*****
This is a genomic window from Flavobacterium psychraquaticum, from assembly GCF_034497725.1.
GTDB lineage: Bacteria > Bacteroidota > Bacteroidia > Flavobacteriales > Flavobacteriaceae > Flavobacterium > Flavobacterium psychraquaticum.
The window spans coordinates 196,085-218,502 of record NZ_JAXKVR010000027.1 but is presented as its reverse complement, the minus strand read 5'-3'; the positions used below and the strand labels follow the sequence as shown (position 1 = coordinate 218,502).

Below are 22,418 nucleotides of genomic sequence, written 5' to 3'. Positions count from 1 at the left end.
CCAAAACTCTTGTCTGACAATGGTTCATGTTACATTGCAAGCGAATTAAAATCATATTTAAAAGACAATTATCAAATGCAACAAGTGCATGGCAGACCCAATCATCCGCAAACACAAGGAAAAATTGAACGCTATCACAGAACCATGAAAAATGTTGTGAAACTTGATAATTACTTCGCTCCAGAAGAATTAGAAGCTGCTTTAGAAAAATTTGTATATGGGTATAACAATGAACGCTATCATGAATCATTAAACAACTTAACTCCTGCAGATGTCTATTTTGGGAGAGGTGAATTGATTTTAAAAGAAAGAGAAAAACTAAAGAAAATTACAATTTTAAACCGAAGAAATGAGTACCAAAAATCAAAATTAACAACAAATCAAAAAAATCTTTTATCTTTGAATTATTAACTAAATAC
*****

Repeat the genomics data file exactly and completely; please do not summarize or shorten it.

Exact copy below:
This is a genomic window from Flavobacterium psychraquaticum, from assembly GCF_034497725.1.
GTDB lineage: Bacteria > Bacteroidota > Bacteroidia > Flavobacteriales > Flavobacteriaceae > Flavobacterium > Flavobacterium psychraquaticum.
The window spans coordinates 196,085-218,502 of record NZ_JAXKVR010000027.1 but is presented as its reverse complement, the minus strand read 5'-3'; the positions used below and the strand labels follow the sequence as shown (position 1 = coordinate 218,502).

Below are 22,418 nucleotides of genomic sequence, written 5' to 3'. Positions count from 1 at the left end.
CCAAAACTCTTGTCTGACAATGGTTCATGTTACATTGCAAGCGAATTAAAATCATATTTAAAAGACAATTATCAAATGCAACAAGTGCATGGCAGACCCAATCATCCGCAAACACAAGGAAAAATTGAACGCTATCACAGAACCATGAAAAATGTTGTGAAACTTGATAATTACTTCGCTCCAGAAGAATTAGAAGCTGCTTTAGAAAAATTTGTATATGGGTATAACAATGAACGCTATCATGAATCATTAAACAACTTAACTCCTGCAGATGTCTATTTTGGGAGAGGTGAATTGATTTTAAAAGAAAGAGAAAAACTAAAGAAAATTACAATTTTAAACCGAAGAAATGAGTACCAAAAATCAAAATTAACAACAAATCAAAAAAATCTTTTATCTTTGAATTATTAACTAAATAC